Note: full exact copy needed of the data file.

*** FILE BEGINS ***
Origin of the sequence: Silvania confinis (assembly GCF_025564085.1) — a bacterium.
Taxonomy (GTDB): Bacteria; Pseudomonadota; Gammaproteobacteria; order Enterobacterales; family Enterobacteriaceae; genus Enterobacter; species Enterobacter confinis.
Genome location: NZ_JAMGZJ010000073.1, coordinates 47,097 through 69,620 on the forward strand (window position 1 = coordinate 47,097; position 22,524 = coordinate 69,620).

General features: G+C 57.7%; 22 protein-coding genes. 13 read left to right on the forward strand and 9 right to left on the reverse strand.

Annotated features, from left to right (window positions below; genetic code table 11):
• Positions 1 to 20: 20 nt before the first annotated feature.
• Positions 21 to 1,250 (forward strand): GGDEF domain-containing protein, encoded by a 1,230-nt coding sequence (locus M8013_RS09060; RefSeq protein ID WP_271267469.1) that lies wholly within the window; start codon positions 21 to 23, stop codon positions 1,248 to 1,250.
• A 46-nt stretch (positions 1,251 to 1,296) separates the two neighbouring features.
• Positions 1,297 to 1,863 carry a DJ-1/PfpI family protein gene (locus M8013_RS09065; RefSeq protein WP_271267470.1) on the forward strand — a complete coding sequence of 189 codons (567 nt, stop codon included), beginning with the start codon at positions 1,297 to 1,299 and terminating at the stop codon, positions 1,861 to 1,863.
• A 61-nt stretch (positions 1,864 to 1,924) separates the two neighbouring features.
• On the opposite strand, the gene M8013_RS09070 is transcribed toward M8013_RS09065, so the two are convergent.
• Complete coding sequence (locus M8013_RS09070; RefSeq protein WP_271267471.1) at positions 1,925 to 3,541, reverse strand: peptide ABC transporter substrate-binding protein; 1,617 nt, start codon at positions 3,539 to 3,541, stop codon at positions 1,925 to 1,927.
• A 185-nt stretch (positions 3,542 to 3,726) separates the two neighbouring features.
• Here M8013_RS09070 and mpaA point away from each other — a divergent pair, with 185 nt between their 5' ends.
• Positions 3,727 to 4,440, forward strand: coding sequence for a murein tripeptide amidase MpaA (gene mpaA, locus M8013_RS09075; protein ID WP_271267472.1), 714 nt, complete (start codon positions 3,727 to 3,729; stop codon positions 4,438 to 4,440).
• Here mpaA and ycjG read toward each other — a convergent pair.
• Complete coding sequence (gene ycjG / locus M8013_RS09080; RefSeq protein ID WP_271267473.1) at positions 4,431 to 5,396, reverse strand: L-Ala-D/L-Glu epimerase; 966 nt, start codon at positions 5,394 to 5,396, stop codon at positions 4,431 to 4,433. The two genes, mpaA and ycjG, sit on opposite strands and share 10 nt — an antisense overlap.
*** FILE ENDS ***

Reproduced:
Origin of the sequence: Silvania confinis (assembly GCF_025564085.1) — a bacterium.
Taxonomy (GTDB): Bacteria; Pseudomonadota; Gammaproteobacteria; order Enterobacterales; family Enterobacteriaceae; genus Enterobacter; species Enterobacter confinis.
Genome location: NZ_JAMGZJ010000073.1, coordinates 47,097 through 69,620 on the forward strand (window position 1 = coordinate 47,097; position 22,524 = coordinate 69,620).

General features: G+C 57.7%; 22 protein-coding genes. 13 read left to right on the forward strand and 9 right to left on the reverse strand.

Annotated features, from left to right (window positions below; genetic code table 11):
• Positions 1 to 20: 20 nt before the first annotated feature.
• Positions 21 to 1,250 (forward strand): GGDEF domain-containing protein, encoded by a 1,230-nt coding sequence (locus M8013_RS09060; RefSeq protein ID WP_271267469.1) that lies wholly within the window; start codon positions 21 to 23, stop codon positions 1,248 to 1,250.
• A 46-nt stretch (positions 1,251 to 1,296) separates the two neighbouring features.
• Positions 1,297 to 1,863 carry a DJ-1/PfpI family protein gene (locus M8013_RS09065; RefSeq protein WP_271267470.1) on the forward strand — a complete coding sequence of 189 codons (567 nt, stop codon included), beginning with the start codon at positions 1,297 to 1,299 and terminating at the stop codon, positions 1,861 to 1,863.
• A 61-nt stretch (positions 1,864 to 1,924) separates the two neighbouring features.
• On the opposite strand, the gene M8013_RS09070 is transcribed toward M8013_RS09065, so the two are convergent.
• Complete coding sequence (locus M8013_RS09070; RefSeq protein WP_271267471.1) at positions 1,925 to 3,541, reverse strand: peptide ABC transporter substrate-binding protein; 1,617 nt, start codon at positions 3,539 to 3,541, stop codon at positions 1,925 to 1,927.
• A 185-nt stretch (positions 3,542 to 3,726) separates the two neighbouring features.
• Here M8013_RS09070 and mpaA point away from each other — a divergent pair, with 185 nt between their 5' ends.
• Positions 3,727 to 4,440, forward strand: coding sequence for a murein tripeptide amidase MpaA (gene mpaA, locus M8013_RS09075; protein ID WP_271267472.1), 714 nt, complete (start codon positions 3,727 to 3,729; stop codon positions 4,438 to 4,440).
• Here mpaA and ycjG read toward each other — a convergent pair.
• Complete coding sequence (gene ycjG / locus M8013_RS09080; RefSeq protein ID WP_271267473.1) at positions 4,431 to 5,396, reverse strand: L-Ala-D/L-Glu epimerase; 966 nt, start codon at positions 5,394 to 5,396, stop codon at positions 4,431 to 4,433. The two genes, mpaA and ycjG, sit on opposite strands and share 10 nt — an antisense overlap.